4. Fine Arts Education If you're interested in dance, photography, ceramics, fashion design, graphic design, interior design, or any career in the arts, you may also want to look into private colleges who specialize in the arts. Many U.S. fine arts colleges balance artistic expression with practical career goals. The Association of Independent Colleges of Art and Design (AICAD) is an excellent place to learn more about fine art programs in the United States.
5. Religious Affiliations American universities like Yale and Harvard are recognized internationally as excellent institutions of higher education. But what many people don't know is that these universities are only two of many which were founded on religious principles. Many top students from across the country look to private religious colleges and universities for their academic studies.

5. Contracts and Obligations

signatureParticipation in a study abroad program very likely will involve contracts. You, and maybe your parents, will have to read through and sign a number of important documents. Some of these documents might limit a program's responsibility or liability in the case you are injured in the United States, other contracts might hold you responsible for certain behavior, still other contracts may require you to release personal information. Read everything before you sign. If you have to, re–read everything, have your parents read everything, or have your lawyer read everything before you sign anything. Don't let anyone pressure you into signing an agreement that confuses you, or one you don't understand. Ask study abroad administrators to explain exactly what they are having you sign, what it means, and what happens if you don't want to sign. Know your rights and take time to think about any possible consequences of signing or not signing. Among other things, think about the following when deciding to sign or not sign a contract:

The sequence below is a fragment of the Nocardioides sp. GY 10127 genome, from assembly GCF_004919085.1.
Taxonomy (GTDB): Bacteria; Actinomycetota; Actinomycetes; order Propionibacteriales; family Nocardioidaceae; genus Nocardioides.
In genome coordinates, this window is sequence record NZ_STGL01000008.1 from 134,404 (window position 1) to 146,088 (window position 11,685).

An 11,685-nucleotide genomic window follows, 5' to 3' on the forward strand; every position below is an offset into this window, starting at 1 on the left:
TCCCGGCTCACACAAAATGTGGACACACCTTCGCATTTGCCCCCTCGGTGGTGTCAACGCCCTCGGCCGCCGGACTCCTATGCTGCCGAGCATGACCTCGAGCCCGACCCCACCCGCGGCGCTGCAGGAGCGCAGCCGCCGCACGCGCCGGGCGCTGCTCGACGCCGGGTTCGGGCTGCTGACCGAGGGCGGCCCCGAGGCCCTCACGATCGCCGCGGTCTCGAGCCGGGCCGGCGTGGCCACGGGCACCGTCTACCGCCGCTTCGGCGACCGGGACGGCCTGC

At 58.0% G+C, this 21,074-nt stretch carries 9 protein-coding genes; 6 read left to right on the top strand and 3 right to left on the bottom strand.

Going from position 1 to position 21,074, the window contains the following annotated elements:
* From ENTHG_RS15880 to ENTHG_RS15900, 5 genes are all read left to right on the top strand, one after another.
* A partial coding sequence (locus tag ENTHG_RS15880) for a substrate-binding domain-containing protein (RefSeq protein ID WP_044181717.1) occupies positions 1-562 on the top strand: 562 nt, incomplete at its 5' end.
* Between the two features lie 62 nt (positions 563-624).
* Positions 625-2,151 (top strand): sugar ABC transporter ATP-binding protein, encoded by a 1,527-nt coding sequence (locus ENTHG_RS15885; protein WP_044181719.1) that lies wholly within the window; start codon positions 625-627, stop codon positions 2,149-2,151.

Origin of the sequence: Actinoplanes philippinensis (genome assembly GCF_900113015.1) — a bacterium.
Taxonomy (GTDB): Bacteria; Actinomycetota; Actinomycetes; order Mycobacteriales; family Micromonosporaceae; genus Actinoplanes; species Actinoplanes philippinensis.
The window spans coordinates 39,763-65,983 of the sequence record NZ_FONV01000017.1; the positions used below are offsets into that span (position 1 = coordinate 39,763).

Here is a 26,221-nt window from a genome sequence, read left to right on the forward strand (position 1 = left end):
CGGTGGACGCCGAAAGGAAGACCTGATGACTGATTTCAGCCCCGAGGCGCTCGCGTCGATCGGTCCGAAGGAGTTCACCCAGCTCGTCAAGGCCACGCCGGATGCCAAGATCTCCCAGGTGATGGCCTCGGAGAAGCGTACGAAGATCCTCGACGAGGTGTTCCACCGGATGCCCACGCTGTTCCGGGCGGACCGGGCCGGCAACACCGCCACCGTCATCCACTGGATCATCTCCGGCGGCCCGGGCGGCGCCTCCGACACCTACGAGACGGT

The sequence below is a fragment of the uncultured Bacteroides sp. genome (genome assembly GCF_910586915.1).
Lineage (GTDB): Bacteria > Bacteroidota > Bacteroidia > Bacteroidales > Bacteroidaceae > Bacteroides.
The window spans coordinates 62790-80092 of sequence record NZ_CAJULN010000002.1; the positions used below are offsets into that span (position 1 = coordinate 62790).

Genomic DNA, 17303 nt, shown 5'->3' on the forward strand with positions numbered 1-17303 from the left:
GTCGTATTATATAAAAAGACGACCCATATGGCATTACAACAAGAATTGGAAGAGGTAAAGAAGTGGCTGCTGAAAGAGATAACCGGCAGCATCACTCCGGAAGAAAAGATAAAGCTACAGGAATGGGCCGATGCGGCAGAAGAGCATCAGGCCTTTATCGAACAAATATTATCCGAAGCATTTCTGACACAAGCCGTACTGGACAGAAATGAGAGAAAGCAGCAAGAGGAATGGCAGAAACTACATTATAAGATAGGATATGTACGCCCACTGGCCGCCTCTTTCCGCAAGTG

• By signing, what are you agreeing to do/not do?
  • What rights do you gain/give up?
  • Does the contract protect you or your program sponsor?
  • Is the contract legally sound?
  • Can the contract be broken after you have signed?

5. Relevant Questions

  • What are the main differences among the five general types of program sponsors?
  • Can you identify which one of the five general types of program sponsors your program has and why you prefer that type of program?
  • What kind of relationship does your home college/university have with the study abroad program in the United States?
  • How long has the program been in existence (a new program doesn't necessarily mean a bad program)?
  • What is the program's current financial situation?

6. Checklist

  • I have asked my program's administrators how closely my .home college/university will be working with my program coordinators abroad.
  • I know which of the five types of program sponsors runs my study abroad program.
  • I am aware of what kind of facilities my program has abroad (i.e. a one person office versus a comprehensive campus).
  • I know whether I will be enrolled in a foreign university, a U.S. university or an independent program abroad.
  • I understand what services and activities will and will not be provided for me by my program.

7. Resources

COUNTRY SPECIFIC STUDENT HANDBOOKS